A woman gets a flu shot Saturday morning.
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While it’s not even supposed to be flu season yet, it’s already been a bad year so far.
The season usually starts around the end of January. But by late October, the Thunder Bay District Health Unit already started seeing cases, along with outbreaks at several long-term care homes. Infectious disease program manager Darlene Binette said that is unusual.
“This is actually quite a bad year,” she said Saturday as the health unit hosted a flu shot clinic. “Probably one of the worst ones I’ve seen over the past several years.”
The flu season here usually mirrors what happens in the Southern hemisphere. With reports coming out of Australia that the season hit hard and fast, Binette said she wasn’t surprised that the north’s season started early. She just wants to remind people that it can last well into April so it’s not too late to get immunized.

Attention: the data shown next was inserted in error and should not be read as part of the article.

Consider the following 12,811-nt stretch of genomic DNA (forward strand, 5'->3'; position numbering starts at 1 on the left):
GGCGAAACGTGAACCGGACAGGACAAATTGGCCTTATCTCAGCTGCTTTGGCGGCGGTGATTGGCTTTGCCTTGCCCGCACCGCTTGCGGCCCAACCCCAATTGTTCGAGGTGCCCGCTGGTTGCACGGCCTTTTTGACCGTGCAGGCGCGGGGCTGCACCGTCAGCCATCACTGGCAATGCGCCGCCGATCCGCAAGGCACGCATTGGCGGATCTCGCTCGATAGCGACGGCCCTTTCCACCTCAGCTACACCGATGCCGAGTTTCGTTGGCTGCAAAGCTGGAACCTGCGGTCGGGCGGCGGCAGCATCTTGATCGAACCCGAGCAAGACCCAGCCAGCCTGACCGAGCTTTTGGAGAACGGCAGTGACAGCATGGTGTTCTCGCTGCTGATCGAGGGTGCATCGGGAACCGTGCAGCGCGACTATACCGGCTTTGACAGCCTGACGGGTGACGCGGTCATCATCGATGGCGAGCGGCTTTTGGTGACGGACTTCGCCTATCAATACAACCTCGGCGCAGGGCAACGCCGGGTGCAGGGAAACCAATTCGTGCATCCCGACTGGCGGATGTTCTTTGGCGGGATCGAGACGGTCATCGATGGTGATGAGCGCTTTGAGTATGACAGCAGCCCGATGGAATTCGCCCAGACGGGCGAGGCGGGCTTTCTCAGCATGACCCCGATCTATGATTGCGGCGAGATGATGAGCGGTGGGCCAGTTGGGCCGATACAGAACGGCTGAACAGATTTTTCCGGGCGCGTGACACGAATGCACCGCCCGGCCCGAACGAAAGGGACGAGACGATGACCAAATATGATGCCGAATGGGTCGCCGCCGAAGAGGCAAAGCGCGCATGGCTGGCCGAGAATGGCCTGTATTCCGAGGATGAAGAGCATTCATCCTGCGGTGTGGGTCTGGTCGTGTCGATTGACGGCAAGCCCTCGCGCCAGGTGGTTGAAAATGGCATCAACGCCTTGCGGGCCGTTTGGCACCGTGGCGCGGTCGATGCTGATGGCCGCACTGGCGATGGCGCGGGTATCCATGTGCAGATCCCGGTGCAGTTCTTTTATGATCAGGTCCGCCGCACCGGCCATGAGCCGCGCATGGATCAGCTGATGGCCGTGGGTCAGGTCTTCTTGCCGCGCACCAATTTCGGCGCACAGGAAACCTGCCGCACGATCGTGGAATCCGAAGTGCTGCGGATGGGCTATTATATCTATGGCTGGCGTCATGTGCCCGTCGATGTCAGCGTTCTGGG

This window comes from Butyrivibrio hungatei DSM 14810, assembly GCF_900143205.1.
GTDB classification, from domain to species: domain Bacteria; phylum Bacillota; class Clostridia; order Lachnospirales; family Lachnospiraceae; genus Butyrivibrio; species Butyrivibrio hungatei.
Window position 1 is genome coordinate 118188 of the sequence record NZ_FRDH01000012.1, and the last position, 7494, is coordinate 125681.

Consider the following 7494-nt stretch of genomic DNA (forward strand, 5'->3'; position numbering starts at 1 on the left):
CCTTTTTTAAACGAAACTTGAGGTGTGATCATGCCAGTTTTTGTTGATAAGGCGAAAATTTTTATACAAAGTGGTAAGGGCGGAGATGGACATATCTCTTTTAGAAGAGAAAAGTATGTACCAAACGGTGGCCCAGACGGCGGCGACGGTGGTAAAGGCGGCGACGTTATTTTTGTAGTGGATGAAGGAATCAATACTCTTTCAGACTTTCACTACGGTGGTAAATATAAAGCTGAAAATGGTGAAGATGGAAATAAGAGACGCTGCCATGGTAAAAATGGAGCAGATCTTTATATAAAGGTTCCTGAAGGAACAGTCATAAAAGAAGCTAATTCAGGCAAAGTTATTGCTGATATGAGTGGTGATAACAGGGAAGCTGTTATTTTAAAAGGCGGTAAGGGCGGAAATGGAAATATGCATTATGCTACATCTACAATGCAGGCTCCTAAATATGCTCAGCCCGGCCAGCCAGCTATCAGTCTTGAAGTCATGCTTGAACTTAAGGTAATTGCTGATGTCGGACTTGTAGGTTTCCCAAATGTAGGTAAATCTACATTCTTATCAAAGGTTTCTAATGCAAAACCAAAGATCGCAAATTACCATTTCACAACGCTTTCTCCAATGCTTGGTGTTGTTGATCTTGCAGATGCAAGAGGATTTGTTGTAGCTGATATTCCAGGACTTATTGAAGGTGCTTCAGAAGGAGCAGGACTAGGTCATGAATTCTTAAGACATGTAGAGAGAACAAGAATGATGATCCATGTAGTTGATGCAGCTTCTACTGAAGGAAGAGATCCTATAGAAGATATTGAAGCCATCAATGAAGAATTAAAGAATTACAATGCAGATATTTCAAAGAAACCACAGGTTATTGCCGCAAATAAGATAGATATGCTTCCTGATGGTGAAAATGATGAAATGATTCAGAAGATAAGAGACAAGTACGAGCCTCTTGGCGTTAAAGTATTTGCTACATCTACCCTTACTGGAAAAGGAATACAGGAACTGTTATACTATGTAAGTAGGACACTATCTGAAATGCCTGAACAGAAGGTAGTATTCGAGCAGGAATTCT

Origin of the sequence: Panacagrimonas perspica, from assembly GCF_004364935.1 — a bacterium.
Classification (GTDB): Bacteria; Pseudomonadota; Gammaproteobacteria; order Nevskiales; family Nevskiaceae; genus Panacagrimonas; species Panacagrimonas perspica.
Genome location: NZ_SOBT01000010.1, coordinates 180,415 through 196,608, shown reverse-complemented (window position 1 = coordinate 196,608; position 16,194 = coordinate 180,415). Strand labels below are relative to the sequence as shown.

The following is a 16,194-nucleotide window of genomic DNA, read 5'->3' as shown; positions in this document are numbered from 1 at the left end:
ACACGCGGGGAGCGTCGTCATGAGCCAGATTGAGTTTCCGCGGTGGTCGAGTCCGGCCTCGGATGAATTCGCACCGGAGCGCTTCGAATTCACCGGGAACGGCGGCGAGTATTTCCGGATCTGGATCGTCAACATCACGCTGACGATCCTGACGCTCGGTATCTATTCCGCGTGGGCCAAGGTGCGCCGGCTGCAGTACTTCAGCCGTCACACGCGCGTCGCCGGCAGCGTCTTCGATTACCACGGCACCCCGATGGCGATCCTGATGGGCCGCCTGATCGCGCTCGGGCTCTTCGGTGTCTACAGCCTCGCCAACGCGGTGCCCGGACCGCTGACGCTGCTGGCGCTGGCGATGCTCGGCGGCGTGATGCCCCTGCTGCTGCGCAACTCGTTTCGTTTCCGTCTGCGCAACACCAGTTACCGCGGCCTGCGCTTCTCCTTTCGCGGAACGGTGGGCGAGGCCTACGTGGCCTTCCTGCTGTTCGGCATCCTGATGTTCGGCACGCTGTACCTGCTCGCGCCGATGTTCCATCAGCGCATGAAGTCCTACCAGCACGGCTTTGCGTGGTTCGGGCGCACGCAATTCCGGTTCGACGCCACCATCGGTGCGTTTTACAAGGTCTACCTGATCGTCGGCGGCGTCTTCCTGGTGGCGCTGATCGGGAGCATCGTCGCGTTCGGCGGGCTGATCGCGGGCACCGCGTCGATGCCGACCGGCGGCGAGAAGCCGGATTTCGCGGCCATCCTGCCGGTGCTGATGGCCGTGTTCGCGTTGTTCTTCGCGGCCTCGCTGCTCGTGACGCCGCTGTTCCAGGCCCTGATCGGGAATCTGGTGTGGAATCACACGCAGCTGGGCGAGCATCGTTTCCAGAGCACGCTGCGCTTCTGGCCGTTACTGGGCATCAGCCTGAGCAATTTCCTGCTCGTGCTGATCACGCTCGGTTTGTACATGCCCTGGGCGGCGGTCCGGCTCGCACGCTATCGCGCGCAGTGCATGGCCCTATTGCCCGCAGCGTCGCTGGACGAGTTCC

“It is certainly circulating more this year than last year,” she said.
Those who aren’t getting the shot because they think they can handle the punch influenza packs might be right. But they’re putting vulnerable people around them, like seniors and small children, at risk. Then there’s the risk of overwhelming emergency rooms.
“By getting the flu shot and protecting yourself you can hopefully avoid that,” Binette said.
In most cases anyone over the age of six months can get the shot. The health unit has given out more than 11,000 so far. While that seems like a large number, Binette said it’s down from previous years. Because doctors, nurse practitioners and now pharmacists can give the shot, she’s hoping people are getting it somewhere.
“It’s just important that you get it,” she said.
When all of the outlets for getting the shot are combined, around 40,000 people get immunized in Thunder Bay every year, around 40 per cent of the population.
“We’d like to get 100 per cent,” Binette said.
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